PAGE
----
American Automakers and Striking UAW Talk, with no Breakthrough in Sight

The United Auto Workers and Detroit’s Big Three carmakers continued talks in hopes of ending a strike, now in its fourth day, in efforts to prevent a limited walkout from spreading.

The United Auto Workers and Detroit’s Big Three carmakers continued talks in hopes of ending a strike — now in its fourth day — in efforts to prevent limited walkout from spreading.

Stellantis said it resumed negotiations with the union Monday and described the talks as “constructive.” A spokesman for GM said representatives of the company and the UAW also were continuing to negotiate.

However, UAW President Shawn Fain said in an interview on NPR, “We have a long way to go,” and if the companies don’t respond to the union’s demands, “then we will escalate action.”

So far the strike is limited to about 13,000 workers at three factories — one each at GM, Ford and Stellantis, the successor to Fiat Chrysler. However, the union’s strategy hinges on its ability to escalate the strike quickly, and carmakers are warning of potential layoffs as the limited strike reduces the amount of material needed at plants remaining open.

GM said Monday that about 2,000 workers at their Kansas City assembly plant are represented by the UAW. They are “expected to be idled as soon as early this week” because of a shortage of supplies which normally come from a GM plant near St. Louis, where workers walked off the job last Friday.

Workers at the General Motors Kansas City Plant build the Chevrolet Malibu and the Cadillac XT4.

The strike might also start to impact suppliers and their employees. CIE Newcor told Michigan officials that there could be a one-month closure of four plants in that state starting Oct. 2; the stoppage could idle nearly 300 workers.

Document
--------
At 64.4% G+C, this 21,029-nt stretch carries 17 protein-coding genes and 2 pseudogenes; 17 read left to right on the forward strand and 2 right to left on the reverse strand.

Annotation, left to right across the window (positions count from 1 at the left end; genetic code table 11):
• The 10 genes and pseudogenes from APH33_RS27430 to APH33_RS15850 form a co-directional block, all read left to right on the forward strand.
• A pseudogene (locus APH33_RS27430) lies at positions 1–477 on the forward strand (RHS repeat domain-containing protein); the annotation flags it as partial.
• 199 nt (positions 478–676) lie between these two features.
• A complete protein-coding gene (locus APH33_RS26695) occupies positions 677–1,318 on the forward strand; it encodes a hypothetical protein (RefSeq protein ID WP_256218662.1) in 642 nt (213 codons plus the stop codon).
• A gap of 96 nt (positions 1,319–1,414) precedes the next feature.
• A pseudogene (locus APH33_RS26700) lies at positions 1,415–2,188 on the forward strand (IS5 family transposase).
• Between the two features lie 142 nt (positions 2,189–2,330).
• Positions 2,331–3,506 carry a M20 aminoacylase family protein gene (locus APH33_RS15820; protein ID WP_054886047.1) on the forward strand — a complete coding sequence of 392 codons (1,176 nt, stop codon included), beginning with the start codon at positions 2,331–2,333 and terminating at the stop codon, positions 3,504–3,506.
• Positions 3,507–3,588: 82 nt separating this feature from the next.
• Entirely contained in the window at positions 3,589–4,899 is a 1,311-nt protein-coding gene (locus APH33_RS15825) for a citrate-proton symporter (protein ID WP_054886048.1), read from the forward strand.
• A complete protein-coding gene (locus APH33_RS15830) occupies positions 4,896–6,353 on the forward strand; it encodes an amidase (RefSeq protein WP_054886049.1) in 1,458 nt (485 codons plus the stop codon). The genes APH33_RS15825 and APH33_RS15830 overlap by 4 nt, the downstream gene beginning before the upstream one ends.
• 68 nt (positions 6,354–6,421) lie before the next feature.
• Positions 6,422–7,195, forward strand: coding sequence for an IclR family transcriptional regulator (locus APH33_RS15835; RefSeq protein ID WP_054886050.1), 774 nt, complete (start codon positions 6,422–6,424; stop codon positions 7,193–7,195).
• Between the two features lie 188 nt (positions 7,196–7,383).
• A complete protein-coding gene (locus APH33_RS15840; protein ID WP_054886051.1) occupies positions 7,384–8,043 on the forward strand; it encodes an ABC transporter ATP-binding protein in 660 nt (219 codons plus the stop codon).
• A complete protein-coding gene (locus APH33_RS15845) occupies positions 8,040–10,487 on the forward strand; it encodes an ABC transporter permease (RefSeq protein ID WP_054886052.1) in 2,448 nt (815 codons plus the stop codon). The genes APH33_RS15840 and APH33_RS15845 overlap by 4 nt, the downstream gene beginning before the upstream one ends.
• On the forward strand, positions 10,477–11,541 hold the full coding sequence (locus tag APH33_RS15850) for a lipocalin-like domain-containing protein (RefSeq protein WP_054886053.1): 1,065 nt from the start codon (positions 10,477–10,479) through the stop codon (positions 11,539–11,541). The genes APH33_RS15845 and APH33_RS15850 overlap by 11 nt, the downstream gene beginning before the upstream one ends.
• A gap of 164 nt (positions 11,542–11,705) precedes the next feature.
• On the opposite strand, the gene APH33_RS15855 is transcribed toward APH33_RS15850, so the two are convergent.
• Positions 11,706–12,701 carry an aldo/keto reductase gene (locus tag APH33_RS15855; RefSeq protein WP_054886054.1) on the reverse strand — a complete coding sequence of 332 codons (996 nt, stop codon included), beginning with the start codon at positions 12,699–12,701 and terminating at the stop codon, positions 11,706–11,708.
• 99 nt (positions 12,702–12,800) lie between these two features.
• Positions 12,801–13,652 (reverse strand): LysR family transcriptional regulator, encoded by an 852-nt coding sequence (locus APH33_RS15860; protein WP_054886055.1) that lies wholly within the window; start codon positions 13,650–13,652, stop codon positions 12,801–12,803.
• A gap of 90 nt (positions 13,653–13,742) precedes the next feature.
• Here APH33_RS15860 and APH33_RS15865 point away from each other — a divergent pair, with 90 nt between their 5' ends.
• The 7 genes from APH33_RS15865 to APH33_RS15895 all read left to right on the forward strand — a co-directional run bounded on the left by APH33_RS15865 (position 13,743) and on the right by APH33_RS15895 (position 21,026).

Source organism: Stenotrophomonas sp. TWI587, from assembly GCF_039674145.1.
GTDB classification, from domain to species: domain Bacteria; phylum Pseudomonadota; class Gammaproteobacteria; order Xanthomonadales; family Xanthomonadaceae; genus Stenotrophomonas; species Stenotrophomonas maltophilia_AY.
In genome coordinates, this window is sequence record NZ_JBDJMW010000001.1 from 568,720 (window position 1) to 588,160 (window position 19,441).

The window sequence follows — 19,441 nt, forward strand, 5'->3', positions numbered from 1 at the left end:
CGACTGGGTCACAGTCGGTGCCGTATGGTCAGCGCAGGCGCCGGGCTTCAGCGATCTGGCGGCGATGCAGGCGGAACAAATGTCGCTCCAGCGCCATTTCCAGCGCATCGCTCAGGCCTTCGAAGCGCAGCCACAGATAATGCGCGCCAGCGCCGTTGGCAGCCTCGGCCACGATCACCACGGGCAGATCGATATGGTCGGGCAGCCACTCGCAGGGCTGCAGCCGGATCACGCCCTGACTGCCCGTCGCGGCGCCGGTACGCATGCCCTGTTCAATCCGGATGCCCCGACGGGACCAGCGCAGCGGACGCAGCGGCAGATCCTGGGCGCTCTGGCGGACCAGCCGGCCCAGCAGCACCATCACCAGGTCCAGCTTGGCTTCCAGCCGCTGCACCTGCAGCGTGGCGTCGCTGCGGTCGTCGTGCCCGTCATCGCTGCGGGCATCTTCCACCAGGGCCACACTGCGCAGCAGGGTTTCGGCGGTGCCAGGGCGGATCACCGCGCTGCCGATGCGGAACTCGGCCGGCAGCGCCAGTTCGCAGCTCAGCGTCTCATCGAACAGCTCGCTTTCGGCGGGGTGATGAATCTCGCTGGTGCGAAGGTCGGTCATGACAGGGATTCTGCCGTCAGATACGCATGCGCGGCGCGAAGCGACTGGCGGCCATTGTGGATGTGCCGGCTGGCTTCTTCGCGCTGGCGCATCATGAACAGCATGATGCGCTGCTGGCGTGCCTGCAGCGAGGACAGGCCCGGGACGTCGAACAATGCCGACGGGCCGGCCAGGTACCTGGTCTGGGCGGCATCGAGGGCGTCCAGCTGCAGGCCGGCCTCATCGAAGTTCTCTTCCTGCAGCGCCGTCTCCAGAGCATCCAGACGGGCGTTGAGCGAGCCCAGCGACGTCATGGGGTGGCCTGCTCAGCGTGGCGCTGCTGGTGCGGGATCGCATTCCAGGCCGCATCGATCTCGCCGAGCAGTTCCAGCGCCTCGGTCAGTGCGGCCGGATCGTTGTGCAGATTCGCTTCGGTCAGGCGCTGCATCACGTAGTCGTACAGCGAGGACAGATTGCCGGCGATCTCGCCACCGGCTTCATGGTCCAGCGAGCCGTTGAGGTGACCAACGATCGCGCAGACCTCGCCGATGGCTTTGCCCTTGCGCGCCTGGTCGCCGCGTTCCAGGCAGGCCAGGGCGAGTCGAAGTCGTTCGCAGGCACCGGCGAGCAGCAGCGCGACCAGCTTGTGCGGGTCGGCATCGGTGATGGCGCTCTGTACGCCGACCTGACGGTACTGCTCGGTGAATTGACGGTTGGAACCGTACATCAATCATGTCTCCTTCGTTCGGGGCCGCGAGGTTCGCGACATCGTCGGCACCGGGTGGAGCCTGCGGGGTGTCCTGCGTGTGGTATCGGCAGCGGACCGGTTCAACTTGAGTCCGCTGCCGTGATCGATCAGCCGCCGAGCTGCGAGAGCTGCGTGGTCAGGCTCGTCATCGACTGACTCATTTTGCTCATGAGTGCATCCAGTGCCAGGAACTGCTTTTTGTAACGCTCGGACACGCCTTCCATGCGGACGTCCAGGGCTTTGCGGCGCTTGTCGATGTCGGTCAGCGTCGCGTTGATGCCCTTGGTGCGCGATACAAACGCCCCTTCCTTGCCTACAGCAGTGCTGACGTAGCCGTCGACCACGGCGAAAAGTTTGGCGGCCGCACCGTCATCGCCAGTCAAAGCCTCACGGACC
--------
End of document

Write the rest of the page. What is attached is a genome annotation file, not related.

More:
Showing concern of the strike’s potential economic and political fallout, the Biden Administration stepped up its response to the developing situation.

Treasury Secretary Janet Yellen is hoping for a quick resolution, while adding that is too soon to gauge the strike’s impact. “It’s premature to be making forecasts about what it means for the economy. It would depend on how long the strike lasts and who would be affected by it,” she said on CNBC.

Secretary Yellen theorized that labor activism this year — strikes by Hollywood writers and screen actors, by workers at about 150 Starbucks locations and narrowly averted walkouts at United Parcel Service and West Coast ports — were driven by a strong labor market and a high demand for workers.

President Joe Biden has backed the UAW in brief public comments, saying that automakers have not fairly shared record profits with workers.

On Monday, an anonymous administration official stated that acting Labor Secretary Julie Su and senior aide Gene Sperling will not serve as mediators (they won’t be at the bargaining table) but are headed to Detroit “to help support the negotiations in any way the parties feel is constructive.” The official was not authorized to reveal the content of private negotiations.

Fain said the Biden administration won’t broker a deal. “This is our battle. Our members are out there manning the picket lines,” he said Monday on MSNBC. “This battle is not about the president, it’s not about the former president.”

The UAW seeks wage increases of 36% over a four year period, while Automakers have offered only 20%. The union is also insisting on other changes– most notably a 32-hour work week for 40 hours of pay.

Instead of launching an all-out strike of its 146,000 members, the union instead targeted three factories with a plan that could stretch the union’s $825 million strike fund a bit further: workers walked out of GM’s Wentzville, Missouri facility, a Ford plant near Detroit, Michigan, and a Stellantis factory in Toledo, Ohio, where Jeeps are built.

The UAW holds out the possibility of escalating the strike if the union decides that the pace of bargaining is too slow. Last Friday, Fain indicated more factories could be targeted: “It could be in a day, it could be in a week.”

Associated Press writer David Koenig was the author of the unedited original article


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